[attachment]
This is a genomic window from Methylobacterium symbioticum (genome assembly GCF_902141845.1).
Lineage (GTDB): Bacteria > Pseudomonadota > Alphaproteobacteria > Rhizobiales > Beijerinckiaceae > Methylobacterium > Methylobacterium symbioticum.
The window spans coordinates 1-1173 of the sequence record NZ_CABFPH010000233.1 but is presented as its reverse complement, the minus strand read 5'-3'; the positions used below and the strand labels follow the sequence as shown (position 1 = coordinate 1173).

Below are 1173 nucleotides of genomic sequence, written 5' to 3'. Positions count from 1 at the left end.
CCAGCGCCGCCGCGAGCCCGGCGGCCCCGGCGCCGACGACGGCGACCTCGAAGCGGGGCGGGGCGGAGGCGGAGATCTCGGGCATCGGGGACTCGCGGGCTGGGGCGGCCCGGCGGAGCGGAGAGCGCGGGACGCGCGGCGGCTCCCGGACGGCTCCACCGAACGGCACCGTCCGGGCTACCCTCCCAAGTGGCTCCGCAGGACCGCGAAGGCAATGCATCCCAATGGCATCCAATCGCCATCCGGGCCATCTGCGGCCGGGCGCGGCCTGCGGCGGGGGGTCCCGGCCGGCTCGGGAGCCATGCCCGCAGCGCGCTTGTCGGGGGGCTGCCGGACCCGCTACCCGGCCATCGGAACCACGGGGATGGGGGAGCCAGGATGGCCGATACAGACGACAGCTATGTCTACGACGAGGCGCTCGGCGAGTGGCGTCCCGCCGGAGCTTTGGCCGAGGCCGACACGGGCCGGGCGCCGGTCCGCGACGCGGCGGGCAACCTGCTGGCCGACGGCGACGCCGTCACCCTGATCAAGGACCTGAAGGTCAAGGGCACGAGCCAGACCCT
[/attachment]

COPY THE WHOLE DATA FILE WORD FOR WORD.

This is a genomic window from Methylobacterium symbioticum (genome assembly GCF_902141845.1).
Lineage (GTDB): Bacteria > Pseudomonadota > Alphaproteobacteria > Rhizobiales > Beijerinckiaceae > Methylobacterium > Methylobacterium symbioticum.
The window spans coordinates 1-1173 of the sequence record NZ_CABFPH010000233.1 but is presented as its reverse complement, the minus strand read 5'-3'; the positions used below and the strand labels follow the sequence as shown (position 1 = coordinate 1173).

Below are 1173 nucleotides of genomic sequence, written 5' to 3'. Positions count from 1 at the left end.
CCAGCGCCGCCGCGAGCCCGGCGGCCCCGGCGCCGACGACGGCGACCTCGAAGCGGGGCGGGGCGGAGGCGGAGATCTCGGGCATCGGGGACTCGCGGGCTGGGGCGGCCCGGCGGAGCGGAGAGCGCGGGACGCGCGGCGGCTCCCGGACGGCTCCACCGAACGGCACCGTCCGGGCTACCCTCCCAAGTGGCTCCGCAGGACCGCGAAGGCAATGCATCCCAATGGCATCCAATCGCCATCCGGGCCATCTGCGGCCGGGCGCGGCCTGCGGCGGGGGGTCCCGGCCGGCTCGGGAGCCATGCCCGCAGCGCGCTTGTCGGGGGGCTGCCGGACCCGCTACCCGGCCATCGGAACCACGGGGATGGGGGAGCCAGGATGGCCGATACAGACGACAGCTATGTCTACGACGAGGCGCTCGGCGAGTGGCGTCCCGCCGGAGCTTTGGCCGAGGCCGACACGGGCCGGGCGCCGGTCCGCGACGCGGCGGGCAACCTGCTGGCCGACGGCGACGCCGTCACCCTGATCAAGGACCTGAAGGTCAAGGGCACGAGCCAGACCCT